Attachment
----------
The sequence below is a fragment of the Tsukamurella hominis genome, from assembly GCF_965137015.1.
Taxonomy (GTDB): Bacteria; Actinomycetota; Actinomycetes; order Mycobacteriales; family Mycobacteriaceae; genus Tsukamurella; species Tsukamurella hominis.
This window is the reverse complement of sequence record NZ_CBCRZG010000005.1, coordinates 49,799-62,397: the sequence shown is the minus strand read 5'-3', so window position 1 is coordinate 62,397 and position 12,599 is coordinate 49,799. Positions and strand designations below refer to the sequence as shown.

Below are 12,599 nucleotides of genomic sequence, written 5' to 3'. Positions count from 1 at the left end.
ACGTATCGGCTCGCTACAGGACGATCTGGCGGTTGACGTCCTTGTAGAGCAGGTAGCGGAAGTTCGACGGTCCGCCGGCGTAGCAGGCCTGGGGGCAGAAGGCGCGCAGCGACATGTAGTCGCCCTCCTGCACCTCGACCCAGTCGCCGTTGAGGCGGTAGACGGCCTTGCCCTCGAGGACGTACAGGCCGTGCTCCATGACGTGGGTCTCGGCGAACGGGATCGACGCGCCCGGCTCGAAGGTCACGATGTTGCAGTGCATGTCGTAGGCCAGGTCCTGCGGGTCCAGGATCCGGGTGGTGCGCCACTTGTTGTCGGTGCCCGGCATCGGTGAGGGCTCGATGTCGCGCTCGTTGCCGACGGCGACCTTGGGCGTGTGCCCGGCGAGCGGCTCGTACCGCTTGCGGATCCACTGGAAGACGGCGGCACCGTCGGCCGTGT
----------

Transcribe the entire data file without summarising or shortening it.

The sequence below is a fragment of the Tsukamurella hominis genome, from assembly GCF_965137015.1.
Taxonomy (GTDB): Bacteria; Actinomycetota; Actinomycetes; order Mycobacteriales; family Mycobacteriaceae; genus Tsukamurella; species Tsukamurella hominis.
This window is the reverse complement of sequence record NZ_CBCRZG010000005.1, coordinates 49,799-62,397: the sequence shown is the minus strand read 5'-3', so window position 1 is coordinate 62,397 and position 12,599 is coordinate 49,799. Positions and strand designations below refer to the sequence as shown.

Below are 12,599 nucleotides of genomic sequence, written 5' to 3'. Positions count from 1 at the left end.
ACGTATCGGCTCGCTACAGGACGATCTGGCGGTTGACGTCCTTGTAGAGCAGGTAGCGGAAGTTCGACGGTCCGCCGGCGTAGCAGGCCTGGGGGCAGAAGGCGCGCAGCGACATGTAGTCGCCCTCCTGCACCTCGACCCAGTCGCCGTTGAGGCGGTAGACGGCCTTGCCCTCGAGGACGTACAGGCCGTGCTCCATGACGTGGGTCTCGGCGAACGGGATCGACGCGCCCGGCTCGAAGGTCACGATGTTGCAGTGCATGTCGTAGGCCAGGTCCTGCGGGTCCAGGATCCGGGTGGTGCGCCACTTGTTGTCGGTGCCCGGCATCGGTGAGGGCTCGATGTCGCGCTCGTTGCCGACGGCGACCTTGGGCGTGTGCCCGGCGAGCGGCTCGTACCGCTTGCGGATCCACTGGAAGACGGCGGCACCGTCGGCCGTGT